Mangrove species flourishes in the United Arab Emirates after a century of local extinction
Jeremy Hance, mongabay.com
August 20, 2008
A long-absent mangrove species is flowering again in the United Arab Emirates a hundred years since its disappearance. Seeds of the rhizophora mucronata were brought from Pakistan and planted along the coast. The project was a joint venture between the United Arab Emirate’s (UAE) Department of President’s Affairs and the Environment Agency-Abu Dhabi.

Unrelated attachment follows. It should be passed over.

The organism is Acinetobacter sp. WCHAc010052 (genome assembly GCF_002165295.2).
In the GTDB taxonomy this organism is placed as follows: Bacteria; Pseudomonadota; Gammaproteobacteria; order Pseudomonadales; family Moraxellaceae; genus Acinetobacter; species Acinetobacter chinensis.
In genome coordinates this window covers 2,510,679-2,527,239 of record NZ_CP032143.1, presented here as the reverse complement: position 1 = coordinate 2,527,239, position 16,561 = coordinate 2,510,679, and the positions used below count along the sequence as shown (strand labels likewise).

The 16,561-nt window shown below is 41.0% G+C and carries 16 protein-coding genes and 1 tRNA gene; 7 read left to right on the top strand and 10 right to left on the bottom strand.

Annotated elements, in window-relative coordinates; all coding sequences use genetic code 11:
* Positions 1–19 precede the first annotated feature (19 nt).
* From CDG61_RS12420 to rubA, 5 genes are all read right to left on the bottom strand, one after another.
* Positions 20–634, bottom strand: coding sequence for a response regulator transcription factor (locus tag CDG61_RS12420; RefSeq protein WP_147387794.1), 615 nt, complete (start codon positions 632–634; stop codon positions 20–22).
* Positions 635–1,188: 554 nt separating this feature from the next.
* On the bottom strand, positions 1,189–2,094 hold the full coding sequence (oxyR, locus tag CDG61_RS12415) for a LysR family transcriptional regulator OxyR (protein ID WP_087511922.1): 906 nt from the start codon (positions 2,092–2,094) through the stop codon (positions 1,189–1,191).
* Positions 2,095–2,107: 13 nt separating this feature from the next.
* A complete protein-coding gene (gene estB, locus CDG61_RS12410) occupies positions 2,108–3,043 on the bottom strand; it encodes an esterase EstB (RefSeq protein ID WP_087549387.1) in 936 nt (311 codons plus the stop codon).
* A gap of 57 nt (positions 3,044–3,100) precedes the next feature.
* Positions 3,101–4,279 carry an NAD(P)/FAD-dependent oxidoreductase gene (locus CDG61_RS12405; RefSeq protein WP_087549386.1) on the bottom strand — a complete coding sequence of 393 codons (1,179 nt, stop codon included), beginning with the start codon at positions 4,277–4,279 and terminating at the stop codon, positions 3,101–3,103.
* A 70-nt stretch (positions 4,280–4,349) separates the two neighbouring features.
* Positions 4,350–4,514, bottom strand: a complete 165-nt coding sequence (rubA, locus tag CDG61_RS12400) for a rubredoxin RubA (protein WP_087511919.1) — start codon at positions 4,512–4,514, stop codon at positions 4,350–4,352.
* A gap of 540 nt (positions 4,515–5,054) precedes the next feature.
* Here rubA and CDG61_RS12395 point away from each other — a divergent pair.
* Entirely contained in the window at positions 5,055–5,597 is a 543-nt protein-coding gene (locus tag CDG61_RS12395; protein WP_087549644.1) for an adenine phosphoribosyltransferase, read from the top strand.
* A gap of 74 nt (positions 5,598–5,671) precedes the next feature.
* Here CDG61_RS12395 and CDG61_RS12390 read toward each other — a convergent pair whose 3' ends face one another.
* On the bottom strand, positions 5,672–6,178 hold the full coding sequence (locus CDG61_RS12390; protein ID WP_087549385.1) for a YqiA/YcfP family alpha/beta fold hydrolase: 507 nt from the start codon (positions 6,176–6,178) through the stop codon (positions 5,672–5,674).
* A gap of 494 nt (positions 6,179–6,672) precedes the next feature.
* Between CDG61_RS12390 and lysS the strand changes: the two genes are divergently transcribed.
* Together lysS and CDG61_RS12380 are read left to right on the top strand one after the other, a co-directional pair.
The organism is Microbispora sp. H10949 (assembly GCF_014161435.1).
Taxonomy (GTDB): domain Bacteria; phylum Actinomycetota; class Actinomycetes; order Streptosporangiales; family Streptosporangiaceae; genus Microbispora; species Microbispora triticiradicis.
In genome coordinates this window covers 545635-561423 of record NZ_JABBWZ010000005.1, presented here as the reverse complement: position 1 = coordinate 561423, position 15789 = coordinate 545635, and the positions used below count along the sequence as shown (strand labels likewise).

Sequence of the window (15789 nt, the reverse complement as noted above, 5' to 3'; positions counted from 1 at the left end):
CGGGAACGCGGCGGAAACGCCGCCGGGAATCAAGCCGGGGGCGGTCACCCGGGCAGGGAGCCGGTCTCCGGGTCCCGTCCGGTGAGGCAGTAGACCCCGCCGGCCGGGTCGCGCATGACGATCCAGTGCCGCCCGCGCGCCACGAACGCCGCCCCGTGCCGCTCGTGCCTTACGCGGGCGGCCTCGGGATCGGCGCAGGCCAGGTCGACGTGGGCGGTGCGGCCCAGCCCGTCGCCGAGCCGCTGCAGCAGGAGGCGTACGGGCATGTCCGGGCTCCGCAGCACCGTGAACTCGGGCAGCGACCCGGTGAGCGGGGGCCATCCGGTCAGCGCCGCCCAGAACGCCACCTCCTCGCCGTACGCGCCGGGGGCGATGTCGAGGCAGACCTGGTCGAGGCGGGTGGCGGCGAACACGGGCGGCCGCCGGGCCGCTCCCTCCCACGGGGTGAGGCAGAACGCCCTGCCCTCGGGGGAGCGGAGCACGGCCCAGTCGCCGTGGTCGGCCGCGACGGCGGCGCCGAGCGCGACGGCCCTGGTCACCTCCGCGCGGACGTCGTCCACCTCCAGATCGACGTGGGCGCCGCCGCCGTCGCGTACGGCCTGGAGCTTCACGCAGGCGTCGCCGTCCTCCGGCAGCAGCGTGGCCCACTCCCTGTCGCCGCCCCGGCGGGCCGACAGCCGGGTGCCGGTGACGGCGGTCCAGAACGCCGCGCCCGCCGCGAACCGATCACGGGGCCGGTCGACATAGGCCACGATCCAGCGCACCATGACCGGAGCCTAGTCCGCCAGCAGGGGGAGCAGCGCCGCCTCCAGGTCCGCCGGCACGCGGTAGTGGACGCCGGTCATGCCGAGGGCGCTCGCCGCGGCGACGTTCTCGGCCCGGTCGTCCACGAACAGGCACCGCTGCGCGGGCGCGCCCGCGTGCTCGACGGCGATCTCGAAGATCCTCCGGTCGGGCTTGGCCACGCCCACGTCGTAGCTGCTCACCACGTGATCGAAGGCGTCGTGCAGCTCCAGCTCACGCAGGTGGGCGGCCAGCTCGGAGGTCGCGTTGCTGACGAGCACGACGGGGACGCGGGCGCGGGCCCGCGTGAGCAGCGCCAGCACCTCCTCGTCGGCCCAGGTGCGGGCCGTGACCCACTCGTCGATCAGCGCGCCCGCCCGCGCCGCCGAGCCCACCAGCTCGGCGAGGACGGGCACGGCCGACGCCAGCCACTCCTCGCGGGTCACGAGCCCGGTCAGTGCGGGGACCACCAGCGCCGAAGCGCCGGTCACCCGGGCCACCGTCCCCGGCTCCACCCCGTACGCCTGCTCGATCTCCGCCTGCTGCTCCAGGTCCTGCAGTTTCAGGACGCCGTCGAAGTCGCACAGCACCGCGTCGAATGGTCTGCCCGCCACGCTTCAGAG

The mangrove species can be found all the way from East Africa to Micronesia, including the southern coasts of Asia. It possesses edible fruits and shoots. The juice of the fruit has even been made into wine, while various parts of the species have been used medicinally in a variety of cultures. The mangrove was most likely lost in the UAE due to over-exploitation.
While the species has taken well to its environment, according to ThaiIndian news, researchers in the UAE believe that seeds from the new trees will prove even more adaptable to local conditions.